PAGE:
Presumably, the tin's lid is a loose fit, with some gaps, so there will be EMI leaking through the tin-lid interface. OTOH, the lid is quick to remove, which is handy.

Can any simple modification reduce the EMI leakage, while keeping the convenience of quick release? Apply conductive tape, for example, to make the lid fit a little tighter?
(Reminds me of copper gaskets on GTEM cell access doors).
 

Online Kleinstein

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Re: DIY 0.1 to 10Hz Noise Amplifier
« Reply #68 on: July 14, 2023, 06:35:37 am »
Some of the cooky boxes have a relatively tight seal. Mainly the paint on the outside that is not ideal and may not give an electric contact for the lid.
If really critical one could likely solder spingy wires to the inside to make a few extra contacts.

For testing with a bread board or similar it is hand to have the bock upside down, so that one has easy acess from all sides and can add the cover if needed. The more normal way around is more suitable for mounting connectors, though a bit wobbely with the thin metal.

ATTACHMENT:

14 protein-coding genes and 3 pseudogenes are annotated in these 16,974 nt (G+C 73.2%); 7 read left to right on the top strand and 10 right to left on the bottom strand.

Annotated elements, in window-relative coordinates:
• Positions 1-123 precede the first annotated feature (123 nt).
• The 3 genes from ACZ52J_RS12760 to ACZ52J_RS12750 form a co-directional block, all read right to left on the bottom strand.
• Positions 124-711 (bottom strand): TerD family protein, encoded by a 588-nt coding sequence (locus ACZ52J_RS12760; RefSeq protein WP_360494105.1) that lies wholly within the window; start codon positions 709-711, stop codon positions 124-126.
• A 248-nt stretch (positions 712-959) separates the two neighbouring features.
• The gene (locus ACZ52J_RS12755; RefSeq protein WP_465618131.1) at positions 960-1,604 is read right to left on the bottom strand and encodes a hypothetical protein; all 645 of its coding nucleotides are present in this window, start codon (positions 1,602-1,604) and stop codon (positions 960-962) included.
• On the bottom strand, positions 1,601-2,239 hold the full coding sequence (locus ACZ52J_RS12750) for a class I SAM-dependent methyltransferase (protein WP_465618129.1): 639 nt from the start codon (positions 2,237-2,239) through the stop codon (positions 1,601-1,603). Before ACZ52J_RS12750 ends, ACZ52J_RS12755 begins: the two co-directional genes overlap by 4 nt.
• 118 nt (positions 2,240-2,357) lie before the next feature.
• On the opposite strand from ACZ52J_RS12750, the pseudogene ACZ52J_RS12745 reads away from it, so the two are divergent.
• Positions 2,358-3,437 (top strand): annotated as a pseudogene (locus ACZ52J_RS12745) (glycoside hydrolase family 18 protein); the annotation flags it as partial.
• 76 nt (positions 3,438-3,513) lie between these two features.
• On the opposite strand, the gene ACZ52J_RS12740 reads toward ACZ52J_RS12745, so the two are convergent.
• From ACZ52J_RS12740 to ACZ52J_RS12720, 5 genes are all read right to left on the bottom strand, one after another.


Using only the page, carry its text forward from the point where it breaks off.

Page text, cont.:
Offline EC8010

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Re: DIY 0.1 to 10Hz Noise Amplifier
« Reply #69 on: July 14, 2023, 08:12:09 am »
Biscuit and baccy tins have a good seal but often have an insulating coating. That caught me out when I made an electrometer in a baccy tin and had buckets of hum. Soldering a 50mm multi-strand wire from lid to tin solved that (electrostatic) problem.

Tins are usually 0.1mm thick steel, so they provide electromagnetic screening >200kHz (penetration depth as mentioned earlier). You have to keep them away from 50Hz stuff. My bench has a steel frame, so I put a few neodymium magnets on the front girder and stick amplifiers to that, effectively putting 2mm of steel in the way of hum. And (more importantly) distance.